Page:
General Question

JHUstudent's avatar

How much money should I have in the bank?

Asked by JHUstudent (678 points ) May 27th, 2014

I am currently in my mid-twenties. About as mid-twenties as it comes. One thing I’ve always been kind of curious about is how much does the average 25–27 year old have in the bank? I’m talking just Checking and Savings combined.

Obviously, this comes with some context. I’m saying your average mid-twenties, fully-employed, living on their own guy, etc. While still going out on the weekends and all that. While doing an okay job of saving.

Is there a number I should be shooting for? A number that if I get to, I should hit the panic button?

Just looking for some advice. This question just isn’t something I feel comfortable asking my close peers.

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35 Answers

Seek's avatar

If you have a reasonably safe job and any savings at all, fall on your knees and thank the Flying Spaghetti Monster.

janbb's avatar

The standard line is that you should have at least enough in your savings account to cover three months of expenses if you lost your job. I don’t think six months expenses is a bad idea in this economy. It would be beneficial for you to start putting some away for the future (retirement) as well, i.e., long term investments. The best way to save is to have it directly deposited into a savings account from your paycheck.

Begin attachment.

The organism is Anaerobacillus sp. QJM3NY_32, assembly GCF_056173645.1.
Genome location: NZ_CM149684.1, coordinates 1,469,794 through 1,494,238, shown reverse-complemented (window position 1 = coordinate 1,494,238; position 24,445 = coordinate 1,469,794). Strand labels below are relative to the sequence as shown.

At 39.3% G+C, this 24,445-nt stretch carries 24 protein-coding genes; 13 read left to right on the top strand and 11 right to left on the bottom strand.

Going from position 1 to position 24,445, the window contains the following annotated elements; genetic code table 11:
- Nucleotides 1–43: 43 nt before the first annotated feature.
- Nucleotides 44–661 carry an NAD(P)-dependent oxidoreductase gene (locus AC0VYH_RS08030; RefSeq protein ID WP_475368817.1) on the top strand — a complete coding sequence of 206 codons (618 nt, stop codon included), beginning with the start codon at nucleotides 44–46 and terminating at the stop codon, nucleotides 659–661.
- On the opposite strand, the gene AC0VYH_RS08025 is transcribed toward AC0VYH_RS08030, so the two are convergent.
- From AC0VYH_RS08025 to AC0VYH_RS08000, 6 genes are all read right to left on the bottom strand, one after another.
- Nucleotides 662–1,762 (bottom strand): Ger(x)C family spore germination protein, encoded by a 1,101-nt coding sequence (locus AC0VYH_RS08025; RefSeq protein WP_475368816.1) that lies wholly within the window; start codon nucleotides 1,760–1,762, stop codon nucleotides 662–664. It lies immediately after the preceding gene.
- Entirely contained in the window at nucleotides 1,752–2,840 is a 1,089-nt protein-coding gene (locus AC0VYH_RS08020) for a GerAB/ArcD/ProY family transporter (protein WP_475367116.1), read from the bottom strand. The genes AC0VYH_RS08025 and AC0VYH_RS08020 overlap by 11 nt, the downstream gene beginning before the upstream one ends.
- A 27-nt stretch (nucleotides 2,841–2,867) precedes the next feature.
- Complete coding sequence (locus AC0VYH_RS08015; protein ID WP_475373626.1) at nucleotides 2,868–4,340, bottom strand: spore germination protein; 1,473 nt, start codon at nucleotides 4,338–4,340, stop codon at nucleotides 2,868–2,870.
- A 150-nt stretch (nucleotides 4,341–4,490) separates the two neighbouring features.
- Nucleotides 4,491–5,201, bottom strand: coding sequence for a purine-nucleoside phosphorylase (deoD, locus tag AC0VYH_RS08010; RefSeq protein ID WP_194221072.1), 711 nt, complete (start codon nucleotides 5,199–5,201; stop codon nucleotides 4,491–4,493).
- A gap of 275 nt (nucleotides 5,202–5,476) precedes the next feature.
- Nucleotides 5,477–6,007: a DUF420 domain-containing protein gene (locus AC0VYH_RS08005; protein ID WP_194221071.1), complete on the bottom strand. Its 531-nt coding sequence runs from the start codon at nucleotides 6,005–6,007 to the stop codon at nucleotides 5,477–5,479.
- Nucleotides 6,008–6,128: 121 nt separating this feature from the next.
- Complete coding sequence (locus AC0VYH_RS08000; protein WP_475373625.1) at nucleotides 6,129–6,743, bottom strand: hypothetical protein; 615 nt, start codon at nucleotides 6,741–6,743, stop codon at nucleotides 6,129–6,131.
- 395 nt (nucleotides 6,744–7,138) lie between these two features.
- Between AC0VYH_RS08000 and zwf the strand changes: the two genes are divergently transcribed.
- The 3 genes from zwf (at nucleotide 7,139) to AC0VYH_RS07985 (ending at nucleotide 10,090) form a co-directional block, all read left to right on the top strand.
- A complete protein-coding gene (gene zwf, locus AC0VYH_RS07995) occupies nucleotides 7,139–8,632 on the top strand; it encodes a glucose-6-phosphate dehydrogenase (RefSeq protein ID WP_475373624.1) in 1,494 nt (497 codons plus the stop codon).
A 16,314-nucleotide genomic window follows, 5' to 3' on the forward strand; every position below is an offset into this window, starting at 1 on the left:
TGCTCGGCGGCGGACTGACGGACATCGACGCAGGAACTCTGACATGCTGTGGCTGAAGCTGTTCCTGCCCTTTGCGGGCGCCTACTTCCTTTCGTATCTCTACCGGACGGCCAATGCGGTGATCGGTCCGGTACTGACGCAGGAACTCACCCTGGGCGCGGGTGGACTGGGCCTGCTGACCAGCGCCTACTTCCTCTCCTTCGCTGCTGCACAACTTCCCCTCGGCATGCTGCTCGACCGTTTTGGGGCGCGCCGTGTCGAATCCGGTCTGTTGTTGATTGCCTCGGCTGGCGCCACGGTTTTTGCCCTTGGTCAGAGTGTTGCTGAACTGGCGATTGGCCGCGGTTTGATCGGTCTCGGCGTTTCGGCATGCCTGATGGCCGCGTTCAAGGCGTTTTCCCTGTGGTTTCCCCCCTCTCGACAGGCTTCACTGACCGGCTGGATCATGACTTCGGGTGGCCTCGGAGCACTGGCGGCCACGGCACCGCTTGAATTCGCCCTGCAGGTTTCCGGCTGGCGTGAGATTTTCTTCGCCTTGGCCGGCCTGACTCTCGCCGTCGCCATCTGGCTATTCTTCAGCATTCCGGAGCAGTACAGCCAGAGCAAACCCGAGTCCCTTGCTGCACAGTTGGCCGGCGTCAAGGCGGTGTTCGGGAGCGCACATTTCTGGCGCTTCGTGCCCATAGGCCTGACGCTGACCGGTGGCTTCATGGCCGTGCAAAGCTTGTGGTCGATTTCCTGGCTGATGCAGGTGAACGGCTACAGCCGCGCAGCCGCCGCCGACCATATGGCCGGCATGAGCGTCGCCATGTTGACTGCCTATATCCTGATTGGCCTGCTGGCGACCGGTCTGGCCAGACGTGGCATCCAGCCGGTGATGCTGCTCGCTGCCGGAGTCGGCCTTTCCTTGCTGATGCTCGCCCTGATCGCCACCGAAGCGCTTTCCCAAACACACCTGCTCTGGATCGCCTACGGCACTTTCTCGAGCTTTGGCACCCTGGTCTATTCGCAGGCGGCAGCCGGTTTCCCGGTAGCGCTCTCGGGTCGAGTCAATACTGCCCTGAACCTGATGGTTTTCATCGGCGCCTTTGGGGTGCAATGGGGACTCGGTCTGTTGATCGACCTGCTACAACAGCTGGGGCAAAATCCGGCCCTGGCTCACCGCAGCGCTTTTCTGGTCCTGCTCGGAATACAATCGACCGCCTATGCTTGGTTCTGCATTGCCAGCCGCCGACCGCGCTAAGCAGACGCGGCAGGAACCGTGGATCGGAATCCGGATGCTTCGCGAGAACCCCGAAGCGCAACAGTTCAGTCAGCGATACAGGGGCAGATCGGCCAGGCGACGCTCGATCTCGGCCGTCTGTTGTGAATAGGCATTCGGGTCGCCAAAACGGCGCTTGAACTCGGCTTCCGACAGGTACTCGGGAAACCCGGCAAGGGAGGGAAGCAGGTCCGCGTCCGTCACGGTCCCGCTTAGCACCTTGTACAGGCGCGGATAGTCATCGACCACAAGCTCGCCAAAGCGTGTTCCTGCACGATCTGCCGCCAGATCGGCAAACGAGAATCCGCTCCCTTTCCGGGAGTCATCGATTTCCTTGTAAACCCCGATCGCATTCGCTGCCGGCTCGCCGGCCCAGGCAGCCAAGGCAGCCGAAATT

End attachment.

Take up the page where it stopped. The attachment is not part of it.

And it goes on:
dappled_leaves's avatar

I agree with @janbb; typically 3 months’ living expenses is the minimum safety cushion you should try to have. But ideally, you should always be putting away at least a little of your income, no matter how small – investing this money reduces the tax you’ll have to pay, and it will multiply over time. Again… no matter how small.

Adirondackwannabe's avatar

The standard used to be three months, then it went up to six months of living expenses. Now I’m thinking in this economy having twelve months might be the minimum. I’ve seen people unable to find work that long.

ARE_you_kidding_me's avatar

@Adirondackwannabe I don’t know a single person who has that.

Adirondackwannabe's avatar

@ARE_you_kidding_me My s/o has it, I was there for a longtime, but now I’m trying to build it back. It’s not easy, but it is more comfortable to me.

CWOTUS's avatar

For a while in my early twenties I lived on mustard sandwiches – and by that I mean the cheapest mustard around (and the not-quite-cheapest bread – I’ve never been that broke, so far).

By that I mean: I had no bank account, and no cash to put in one if I had had one. Even into my early thirties (which was half a lifetime ago for me), I never managed the “two-or-three-months’-worth” of expenses tucked away somewhere.

That’s a good target, but just because you may not be hitting that target yet doesn’t mean that you should hit the panic button. If you find yourself continually short of that expectation for yourself then hit the “calm” button: slow down some of that “going out on weekend” and other such expenses, and find cheaper recreation (including learning to cook, for example, which can be enjoyable, healthy and economical, all at the same time).

Hypocrisy_Central's avatar